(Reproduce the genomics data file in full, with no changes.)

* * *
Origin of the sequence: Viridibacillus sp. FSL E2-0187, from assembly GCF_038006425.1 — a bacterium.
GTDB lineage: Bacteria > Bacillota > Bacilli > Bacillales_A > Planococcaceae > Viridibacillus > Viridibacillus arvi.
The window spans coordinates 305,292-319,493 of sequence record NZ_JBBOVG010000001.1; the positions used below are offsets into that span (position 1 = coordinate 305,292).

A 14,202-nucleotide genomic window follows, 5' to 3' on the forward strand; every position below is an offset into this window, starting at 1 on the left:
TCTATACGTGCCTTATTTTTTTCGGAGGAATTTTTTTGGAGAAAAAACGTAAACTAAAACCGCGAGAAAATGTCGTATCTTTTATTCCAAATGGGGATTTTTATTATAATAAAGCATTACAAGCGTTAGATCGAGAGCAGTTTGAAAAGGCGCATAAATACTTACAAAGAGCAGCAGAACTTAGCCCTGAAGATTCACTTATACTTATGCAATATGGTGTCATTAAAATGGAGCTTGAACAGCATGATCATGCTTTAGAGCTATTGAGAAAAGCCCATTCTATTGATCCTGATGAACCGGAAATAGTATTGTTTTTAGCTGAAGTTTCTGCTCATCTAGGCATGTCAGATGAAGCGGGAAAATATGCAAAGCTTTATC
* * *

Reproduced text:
Origin of the sequence: Viridibacillus sp. FSL E2-0187, from assembly GCF_038006425.1 — a bacterium.
GTDB lineage: Bacteria > Bacillota > Bacilli > Bacillales_A > Planococcaceae > Viridibacillus > Viridibacillus arvi.
The window spans coordinates 305,292-319,493 of sequence record NZ_JBBOVG010000001.1; the positions used below are offsets into that span (position 1 = coordinate 305,292).

A 14,202-nucleotide genomic window follows, 5' to 3' on the forward strand; every position below is an offset into this window, starting at 1 on the left:
TCTATACGTGCCTTATTTTTTTCGGAGGAATTTTTTTGGAGAAAAAACGTAAACTAAAACCGCGAGAAAATGTCGTATCTTTTATTCCAAATGGGGATTTTTATTATAATAAAGCATTACAAGCGTTAGATCGAGAGCAGTTTGAAAAGGCGCATAAATACTTACAAAGAGCAGCAGAACTTAGCCCTGAAGATTCACTTATACTTATGCAATATGGTGTCATTAAAATGGAGCTTGAACAGCATGATCATGCTTTAGAGCTATTGAGAAAAGCCCATTCTATTGATCCTGATGAACCGGAAATAGTATTGTTTTTAGCTGAAGTTTCTGCTCATCTAGGCATGTCAGATGAAGCGGGAAAATATGCAAAGCTTTATC